Fola was in Vancouver, where she was filming the series Siren, when the email dropped into her inbox inviting her to audition. ‘I was over the moon when I got the part,’ says Fola. ‘It was so nice to be a part of something of which I was already a fan and already laughing at the script.’
Is she worried about negative comparisons critics might make between the original and the remake? ‘Comparisons are inevitable,’ she says matter of factly. ‘We’re not trying to take anything away from what they did. We’re just putting our own British spin on it.
‘John really infused that fundamental, middle-class Britishness into the characters and the writing,’ continues Fola. ‘The French and British are very different, and he captured our thing of being ultra-polite, awkward, not saying what we mean, not meaning what we say, and therefore getting into sticky situations. The energy is very different, even though the characters are the same.’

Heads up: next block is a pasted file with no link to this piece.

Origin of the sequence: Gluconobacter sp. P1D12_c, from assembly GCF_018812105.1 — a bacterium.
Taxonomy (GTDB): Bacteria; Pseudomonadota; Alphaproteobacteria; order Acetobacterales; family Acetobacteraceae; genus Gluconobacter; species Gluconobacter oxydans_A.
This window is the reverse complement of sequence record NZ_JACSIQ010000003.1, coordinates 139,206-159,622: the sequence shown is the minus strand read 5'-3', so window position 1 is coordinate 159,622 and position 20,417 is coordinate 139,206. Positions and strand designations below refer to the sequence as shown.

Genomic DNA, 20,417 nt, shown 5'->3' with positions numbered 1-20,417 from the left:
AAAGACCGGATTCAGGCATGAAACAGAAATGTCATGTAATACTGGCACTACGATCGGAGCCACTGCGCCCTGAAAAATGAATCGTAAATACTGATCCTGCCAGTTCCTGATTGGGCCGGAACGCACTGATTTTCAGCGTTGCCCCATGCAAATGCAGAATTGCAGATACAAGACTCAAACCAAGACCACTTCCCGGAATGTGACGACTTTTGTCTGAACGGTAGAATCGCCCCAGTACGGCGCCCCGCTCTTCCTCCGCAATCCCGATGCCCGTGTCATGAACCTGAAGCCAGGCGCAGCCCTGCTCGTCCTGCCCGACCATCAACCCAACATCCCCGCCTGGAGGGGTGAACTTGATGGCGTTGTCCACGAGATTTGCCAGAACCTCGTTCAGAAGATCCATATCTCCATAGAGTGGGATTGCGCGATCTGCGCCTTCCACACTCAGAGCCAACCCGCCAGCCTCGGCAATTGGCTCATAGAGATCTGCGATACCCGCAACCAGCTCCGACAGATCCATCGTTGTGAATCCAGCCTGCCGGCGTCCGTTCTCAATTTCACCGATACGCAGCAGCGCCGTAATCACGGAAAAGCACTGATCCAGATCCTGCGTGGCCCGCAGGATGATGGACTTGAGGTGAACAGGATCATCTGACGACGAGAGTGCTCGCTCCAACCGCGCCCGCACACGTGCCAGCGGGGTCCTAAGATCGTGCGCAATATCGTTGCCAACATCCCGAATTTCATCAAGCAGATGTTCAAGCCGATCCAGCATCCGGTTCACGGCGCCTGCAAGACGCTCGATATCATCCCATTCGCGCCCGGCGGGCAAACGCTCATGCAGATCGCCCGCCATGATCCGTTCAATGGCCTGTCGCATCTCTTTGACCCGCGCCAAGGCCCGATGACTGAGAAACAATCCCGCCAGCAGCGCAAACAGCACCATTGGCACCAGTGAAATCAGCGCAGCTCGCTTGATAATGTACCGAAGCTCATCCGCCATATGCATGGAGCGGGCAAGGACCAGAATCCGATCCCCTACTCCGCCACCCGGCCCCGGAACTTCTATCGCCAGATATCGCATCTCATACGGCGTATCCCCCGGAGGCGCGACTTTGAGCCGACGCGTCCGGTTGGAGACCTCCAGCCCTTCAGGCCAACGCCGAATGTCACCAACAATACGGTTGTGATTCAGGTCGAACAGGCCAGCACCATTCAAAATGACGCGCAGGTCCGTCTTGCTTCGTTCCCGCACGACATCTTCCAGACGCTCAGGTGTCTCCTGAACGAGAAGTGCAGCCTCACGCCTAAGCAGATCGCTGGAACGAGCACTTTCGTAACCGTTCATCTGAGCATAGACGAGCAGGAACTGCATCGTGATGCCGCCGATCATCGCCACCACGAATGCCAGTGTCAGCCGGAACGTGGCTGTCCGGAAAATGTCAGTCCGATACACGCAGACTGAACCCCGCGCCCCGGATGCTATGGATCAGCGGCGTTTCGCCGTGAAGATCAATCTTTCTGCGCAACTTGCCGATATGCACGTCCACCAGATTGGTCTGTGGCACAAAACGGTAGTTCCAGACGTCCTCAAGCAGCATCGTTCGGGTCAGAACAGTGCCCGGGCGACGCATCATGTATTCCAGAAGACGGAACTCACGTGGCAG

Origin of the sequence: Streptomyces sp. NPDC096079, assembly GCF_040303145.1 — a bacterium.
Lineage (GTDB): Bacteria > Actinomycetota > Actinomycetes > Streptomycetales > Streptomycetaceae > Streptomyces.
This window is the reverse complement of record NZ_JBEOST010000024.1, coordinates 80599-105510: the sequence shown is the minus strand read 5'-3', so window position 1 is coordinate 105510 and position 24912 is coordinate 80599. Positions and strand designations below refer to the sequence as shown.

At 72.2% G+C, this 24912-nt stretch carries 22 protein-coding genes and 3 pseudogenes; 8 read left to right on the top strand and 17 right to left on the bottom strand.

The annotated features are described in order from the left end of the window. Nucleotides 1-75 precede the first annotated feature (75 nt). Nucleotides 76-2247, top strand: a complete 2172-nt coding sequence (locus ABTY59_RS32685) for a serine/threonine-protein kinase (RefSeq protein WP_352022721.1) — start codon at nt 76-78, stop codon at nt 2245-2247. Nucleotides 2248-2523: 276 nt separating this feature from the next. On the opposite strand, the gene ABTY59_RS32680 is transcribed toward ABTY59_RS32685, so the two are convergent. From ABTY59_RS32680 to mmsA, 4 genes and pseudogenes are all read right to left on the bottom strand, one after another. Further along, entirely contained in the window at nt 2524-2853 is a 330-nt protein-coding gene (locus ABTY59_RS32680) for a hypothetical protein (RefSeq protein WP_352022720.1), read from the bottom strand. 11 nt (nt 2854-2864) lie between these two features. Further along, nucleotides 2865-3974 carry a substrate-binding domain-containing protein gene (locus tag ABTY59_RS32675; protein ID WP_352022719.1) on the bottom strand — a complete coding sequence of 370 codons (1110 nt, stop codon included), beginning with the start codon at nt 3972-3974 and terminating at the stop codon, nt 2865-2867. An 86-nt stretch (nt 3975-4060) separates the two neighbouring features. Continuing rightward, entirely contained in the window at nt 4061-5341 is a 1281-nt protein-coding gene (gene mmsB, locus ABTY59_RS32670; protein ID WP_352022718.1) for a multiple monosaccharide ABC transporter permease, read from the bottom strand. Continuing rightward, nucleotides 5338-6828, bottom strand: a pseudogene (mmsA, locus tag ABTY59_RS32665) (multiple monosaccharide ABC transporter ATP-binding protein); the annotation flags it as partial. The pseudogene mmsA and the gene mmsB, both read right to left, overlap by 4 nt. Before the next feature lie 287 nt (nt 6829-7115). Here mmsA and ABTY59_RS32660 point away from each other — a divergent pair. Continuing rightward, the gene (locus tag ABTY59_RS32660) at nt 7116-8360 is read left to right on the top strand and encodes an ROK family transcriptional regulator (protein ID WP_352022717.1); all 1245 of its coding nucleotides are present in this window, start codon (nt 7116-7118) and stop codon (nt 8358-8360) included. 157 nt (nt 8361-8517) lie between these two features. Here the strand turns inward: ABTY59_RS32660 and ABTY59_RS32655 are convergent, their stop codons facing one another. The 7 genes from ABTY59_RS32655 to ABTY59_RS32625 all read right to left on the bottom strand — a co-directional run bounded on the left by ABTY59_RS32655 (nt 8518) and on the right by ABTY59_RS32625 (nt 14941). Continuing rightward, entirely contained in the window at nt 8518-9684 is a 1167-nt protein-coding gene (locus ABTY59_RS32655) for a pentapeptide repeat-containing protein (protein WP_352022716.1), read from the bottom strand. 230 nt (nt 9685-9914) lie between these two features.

A large part of the charm of Call My Agent! is that the A-list celebrities looked after by the fictional agents play themselves. This means that Fola gets to star on screen alongside names like Helena Bonham Carter, Olivia Williams, David Harewood and Clémence Poesy. Did she ever get nervous, acting alongside such big stars? ‘I had a scene with David Oyelowo, and I didn’t have to act much as Zoe is starstruck and I was also totally starstruck. I could be my awkward self.’
And the similarities between her and her character didn’t end there. ‘I definitely related to her,’ says Fola. ‘That combination of having to be ambitious as an actor but also having crippling self-doubt. Of always thinking: “Was that shit? Am I rubbish? What am I doing?”
‘You have to be a little bit delusional to think you can make it [as an actor], but you also have to stay grounded, and know that it’s a really hard profession to make a living in – most people don’t. You have to occupy those two spaces at all times, which I think is really difficult.’
Despite having family in the business (her uncle is actor Jimmy Akingbola), Fola never thought she’d end up acting. It wasn’t until her early 20s, having turned down a place at university to study philosophy, that she finally caught the bug.